- Use the WTO as a ‘think tank’ on negotiating techniques
Negotiating market access in the WTO may be currently impossible, but the WTO remains the best place in the world to collect and develop the knowledge on good and bad negotiating techniques. One should never forget the huge debt that GATT (its multilateral, non-discriminatory and binding principles) owed to the long and painful trial-and-error process of the bilateral trade negotiations between the mid-19th century and the mid-20th century.
It is time to accumulate and disseminate such knowledge on the many trade topics that are a source of troubles for all the current PTAs' negotiators around the world – as illustrated by two examples.
First, how to negotiate on regulation-intensive issues – technical barriers in industrial products, and sanitary and phytosanitary measures in farm and food products, or market regulations in services? For instance, the 1998 Australia-New-Zealand Trans-Tasmanian Agreement on mutual recognition has developed an original approach based on the 1979 European Court of Justice 'Cassis de Dijon' ruling – a good illustration of the competitive interactions between PTAs. The Australian-New Zealand Agreement sets the principle of “unconditional mutual recognition” combined with negative lists of exceptions and their reviews. Echoing this, the 2006 EU “Services Directive” adopts the same principle that it combines with “mutual evaluation” (a checking exercise made by negotiating countries before granting unconditional mutual recognition). Why not ask the relevant WTO Committees to work on such identifying the appropriate negotiating techniques for their areas of expertise? Such an approach has the additional merits to start a substantial review of the existing PTAs, and to make future PTAs more similar.
Second, trade negotiators face totally new topics – as best illustrated by the business demand to take into account ‘supply chains’ in trade negotiations. Why not create a WTO committee with the mandate of examining what would be the appropriate negotiating techniques? A much desirable feature of this committee would be to have a notable number of participants coming from the business community. Such participation will re-energise the loose links between businesses and the WTO, and will force the businesses to go out of their cosy trenches of the last decade (‘nothing can be done in the WTO’).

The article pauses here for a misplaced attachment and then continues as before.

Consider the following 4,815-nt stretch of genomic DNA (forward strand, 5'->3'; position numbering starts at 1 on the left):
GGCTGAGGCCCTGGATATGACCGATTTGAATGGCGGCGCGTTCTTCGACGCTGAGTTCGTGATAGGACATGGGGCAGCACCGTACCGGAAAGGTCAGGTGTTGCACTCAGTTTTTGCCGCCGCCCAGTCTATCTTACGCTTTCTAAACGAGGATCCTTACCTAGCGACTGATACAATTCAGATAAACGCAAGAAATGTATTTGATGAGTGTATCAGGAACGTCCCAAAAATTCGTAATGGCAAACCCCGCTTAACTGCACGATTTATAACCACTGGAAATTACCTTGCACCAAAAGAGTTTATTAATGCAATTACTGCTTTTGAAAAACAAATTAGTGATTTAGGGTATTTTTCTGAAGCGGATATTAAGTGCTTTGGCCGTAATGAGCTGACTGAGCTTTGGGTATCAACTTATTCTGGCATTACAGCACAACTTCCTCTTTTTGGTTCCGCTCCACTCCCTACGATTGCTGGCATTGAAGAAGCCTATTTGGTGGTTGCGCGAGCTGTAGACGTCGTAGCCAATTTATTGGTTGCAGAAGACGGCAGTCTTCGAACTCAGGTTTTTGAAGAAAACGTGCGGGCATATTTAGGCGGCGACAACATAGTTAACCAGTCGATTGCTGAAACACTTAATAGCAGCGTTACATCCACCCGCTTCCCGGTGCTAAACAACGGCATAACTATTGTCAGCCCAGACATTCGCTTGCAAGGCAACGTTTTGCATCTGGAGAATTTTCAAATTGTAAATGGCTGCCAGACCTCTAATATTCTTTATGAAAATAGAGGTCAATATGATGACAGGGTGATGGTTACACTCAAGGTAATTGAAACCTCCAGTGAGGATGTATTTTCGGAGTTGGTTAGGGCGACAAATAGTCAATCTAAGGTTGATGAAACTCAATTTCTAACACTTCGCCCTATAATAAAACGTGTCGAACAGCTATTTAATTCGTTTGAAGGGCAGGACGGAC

- Use the WTO as a key host for thinking about multilateral governance
Despite all its shortcomings, the WTO legal framework is by far the most advanced piece of multilateral governance. The world trade regime is not the only multilateral regime in danger. The whole idea of ‘global governance’ is in deep troubles, and the trade regime is only one casualty among others. Very little progress has been achieved in climate change issues, and this is not due to doubts on climate change in the officialdom. And there is very little progress on water (farm production) despite droughts, and on oceans (fisheries) despite risks of depletion of some species.
Trade negotiators should thus take the initiative to invite members of the climate, water, ocean communities to discuss jointly these common issues. The current centrality of the WTO forum makes it a natural place to initiate discussions on what means a “multilateral governance” beyond the narrow trade issues, when large countries are paralysed by domestic politics and when emerging countries are not ready to pay for leadership.
Indeed, there is a demand from the ‘climate community’, which realises that a major source of its failures comes from its too weak institutional framework. There is a demand from the “ocean communities” which followed the Doha Round negotiations on fisheries subsidies. The demand from the ‘water community’ is less audible simply because, at this stage, the worldwide aspect of what is often seen as a local public good problem (but which is a worldwide public good problem because of trade in agriculture) is hard to see.
The WTO is the only institution that has the capacity (from logistics to substance) to develop a series of worldwide, totally open-minded conferences on all these related themes, hence to reveal the deep similarities and the converging interests among all these world communities struggling for a functioning multilateral governance. It is puzzling that such initiatives have not yet become a routine component of the WTO work programme.
Bergsten, Fred (2011), “US trade policy and the Doha Round: An alternative view”, VoxEU.org, 18 May.